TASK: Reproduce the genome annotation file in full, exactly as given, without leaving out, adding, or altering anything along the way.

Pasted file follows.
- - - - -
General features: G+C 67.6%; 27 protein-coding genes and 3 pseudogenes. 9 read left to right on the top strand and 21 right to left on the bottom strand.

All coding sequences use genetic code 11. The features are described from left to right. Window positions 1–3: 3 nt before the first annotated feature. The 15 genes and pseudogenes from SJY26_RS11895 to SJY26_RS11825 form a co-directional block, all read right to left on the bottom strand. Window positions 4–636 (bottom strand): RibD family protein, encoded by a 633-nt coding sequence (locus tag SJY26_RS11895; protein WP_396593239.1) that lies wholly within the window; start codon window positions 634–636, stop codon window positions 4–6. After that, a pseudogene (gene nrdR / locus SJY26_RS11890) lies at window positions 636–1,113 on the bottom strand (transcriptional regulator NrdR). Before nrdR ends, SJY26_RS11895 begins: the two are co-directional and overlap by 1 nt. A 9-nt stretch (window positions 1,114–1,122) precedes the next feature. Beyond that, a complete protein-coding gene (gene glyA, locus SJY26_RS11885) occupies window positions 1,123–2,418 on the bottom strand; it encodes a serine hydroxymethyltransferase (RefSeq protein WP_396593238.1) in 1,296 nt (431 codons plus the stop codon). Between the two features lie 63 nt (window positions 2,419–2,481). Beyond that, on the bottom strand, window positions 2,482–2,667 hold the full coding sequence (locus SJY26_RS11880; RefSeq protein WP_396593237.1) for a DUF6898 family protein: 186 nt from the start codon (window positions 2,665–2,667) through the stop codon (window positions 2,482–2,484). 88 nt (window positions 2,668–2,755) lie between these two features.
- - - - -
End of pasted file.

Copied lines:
General features: G+C 67.6%; 27 protein-coding genes and 3 pseudogenes. 9 read left to right on the top strand and 21 right to left on the bottom strand.

All coding sequences use genetic code 11. The features are described from left to right. Window positions 1–3: 3 nt before the first annotated feature. The 15 genes and pseudogenes from SJY26_RS11895 to SJY26_RS11825 form a co-directional block, all read right to left on the bottom strand. Window positions 4–636 (bottom strand): RibD family protein, encoded by a 633-nt coding sequence (locus tag SJY26_RS11895; protein WP_396593239.1) that lies wholly within the window; start codon window positions 634–636, stop codon window positions 4–6. After that, a pseudogene (gene nrdR / locus SJY26_RS11890) lies at window positions 636–1,113 on the bottom strand (transcriptional regulator NrdR). Before nrdR ends, SJY26_RS11895 begins: the two are co-directional and overlap by 1 nt. A 9-nt stretch (window positions 1,114–1,122) precedes the next feature. Beyond that, a complete protein-coding gene (gene glyA, locus SJY26_RS11885) occupies window positions 1,123–2,418 on the bottom strand; it encodes a serine hydroxymethyltransferase (RefSeq protein WP_396593238.1) in 1,296 nt (431 codons plus the stop codon). Between the two features lie 63 nt (window positions 2,419–2,481). Beyond that, on the bottom strand, window positions 2,482–2,667 hold the full coding sequence (locus SJY26_RS11880; RefSeq protein WP_396593237.1) for a DUF6898 family protein: 186 nt from the start codon (window positions 2,665–2,667) through the stop codon (window positions 2,482–2,484). 88 nt (window positions 2,668–2,755) lie between these two features.